European Automotive CFD Conference
29 - 30 June 2009
Supercomputing in F1
Unlocking the Power of CFD
Larsson T., Sato T., Ullbrand B.
SAUBER PETRONAS Engineering AG,
Wildbachstrasse 9, 8340 Hinwil, Switzerland
The highly sophisticated body shape of a modern Formula One (F1) car is dictated by
aerodynamic efficiency and performance. With numerous deflectors and external devices
added, the coupling and interaction between the front-end and rear-end of the car have
become strong. Minute changes in geometrical details or car set-up can have a significant
impact on car performance and, therefore, can result in success or failure. Such detail
optimisation is accomplished in wind tunnels which increasing numbers of competitors in F1
runs 24 hours a day to discover that last fraction of performance gain. This level of fine-
tuning is beyond the current CFD capabilities.
Still, though, this design evolution process through physical testing is somewhat of a heuristic
method. The fundamental understanding and knowledge of the underlying physical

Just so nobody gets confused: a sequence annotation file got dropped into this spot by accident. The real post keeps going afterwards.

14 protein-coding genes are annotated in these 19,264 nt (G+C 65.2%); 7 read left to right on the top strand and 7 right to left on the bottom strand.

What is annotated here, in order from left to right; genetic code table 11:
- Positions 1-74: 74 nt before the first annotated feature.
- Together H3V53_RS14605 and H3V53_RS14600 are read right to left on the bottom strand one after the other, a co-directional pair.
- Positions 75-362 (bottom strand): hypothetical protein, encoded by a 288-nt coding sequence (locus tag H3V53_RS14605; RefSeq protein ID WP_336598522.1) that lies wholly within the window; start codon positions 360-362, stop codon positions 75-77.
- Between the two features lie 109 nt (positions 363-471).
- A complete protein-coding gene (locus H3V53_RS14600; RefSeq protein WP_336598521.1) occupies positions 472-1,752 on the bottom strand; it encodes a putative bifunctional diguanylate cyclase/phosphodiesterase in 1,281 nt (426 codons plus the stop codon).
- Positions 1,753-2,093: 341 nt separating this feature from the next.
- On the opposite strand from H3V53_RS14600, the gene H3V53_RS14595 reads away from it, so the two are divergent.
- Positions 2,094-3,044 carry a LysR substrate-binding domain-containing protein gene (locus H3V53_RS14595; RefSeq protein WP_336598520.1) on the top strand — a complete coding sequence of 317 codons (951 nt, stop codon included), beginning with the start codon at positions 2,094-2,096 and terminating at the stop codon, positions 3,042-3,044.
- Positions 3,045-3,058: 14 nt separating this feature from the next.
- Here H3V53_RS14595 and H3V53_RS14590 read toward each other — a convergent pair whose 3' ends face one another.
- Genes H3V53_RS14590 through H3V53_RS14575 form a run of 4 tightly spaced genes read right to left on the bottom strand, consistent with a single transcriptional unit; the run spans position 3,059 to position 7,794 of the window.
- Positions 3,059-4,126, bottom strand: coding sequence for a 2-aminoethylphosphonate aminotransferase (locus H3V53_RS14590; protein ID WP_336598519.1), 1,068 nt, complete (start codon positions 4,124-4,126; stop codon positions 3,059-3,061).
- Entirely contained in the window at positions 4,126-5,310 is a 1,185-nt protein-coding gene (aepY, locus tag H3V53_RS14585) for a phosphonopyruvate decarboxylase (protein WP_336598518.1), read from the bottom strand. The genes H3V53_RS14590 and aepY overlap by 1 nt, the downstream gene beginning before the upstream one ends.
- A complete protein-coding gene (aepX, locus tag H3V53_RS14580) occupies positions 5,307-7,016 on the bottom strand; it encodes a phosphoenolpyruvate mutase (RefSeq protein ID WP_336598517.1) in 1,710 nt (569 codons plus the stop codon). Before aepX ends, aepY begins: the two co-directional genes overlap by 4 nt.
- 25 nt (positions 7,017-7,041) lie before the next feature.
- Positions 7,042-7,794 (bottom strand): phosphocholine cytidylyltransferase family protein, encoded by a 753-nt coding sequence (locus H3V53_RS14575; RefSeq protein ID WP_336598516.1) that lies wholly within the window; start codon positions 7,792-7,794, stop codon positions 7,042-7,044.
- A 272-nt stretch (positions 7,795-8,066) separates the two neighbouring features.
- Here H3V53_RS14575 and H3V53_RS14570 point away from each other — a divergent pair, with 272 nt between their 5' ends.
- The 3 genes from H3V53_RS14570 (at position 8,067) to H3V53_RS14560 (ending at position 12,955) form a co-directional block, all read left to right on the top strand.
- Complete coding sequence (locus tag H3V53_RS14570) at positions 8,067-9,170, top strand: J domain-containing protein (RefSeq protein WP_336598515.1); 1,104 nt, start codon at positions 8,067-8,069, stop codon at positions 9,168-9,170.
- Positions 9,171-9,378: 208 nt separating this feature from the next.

mechanisms are not necessarily gained. The complexity and nature of F1 aerodynamics can
only be fully understood through advanced and highly accurate CFD simulations.
With ever increasing simulation capacities, new horizons are opening up. New investments in
computer hardware and CFD technology allow SAUBER PETRONAS to further explore and
uncover even some of the most subtle flow phenomena responsible for fundamental changes
in car behaviour, handling, and performance.
Formula 1, Sauber Petronas, Supercomputing, Vehicle Development Process, Side-Slip,
Linux Cluster, Curved Plates, Engine Cover, Overtaking, AMD
In recent years the automotive industry has experienced significant changes in the
development process for new vehicles in order to have:
a) Improved product performance and quality.
b) Reduced development costs.
c) Reduced lead-
times and “time
The traditional Vehicle Development Process (VDP) has been replaced with a modern
approach that relies more on computational tools and simulations. In the early 90’s the
automotive industry was running on an average 60 month VDP’s. Today, most major
automotive manufacturers are working to a VDP of 18 months or less (fast VDP). This
resulted from considerable effort that has been devoted to the development of computational
methods, providing guidance in the design of various components of modern cars. The
introduction of unstructured grid technology, accurate and robust numerical methods, and the
availability of powerful parallel computers has acted as catalysts in the rapid acceptance of
Copyright Fluent Inc.
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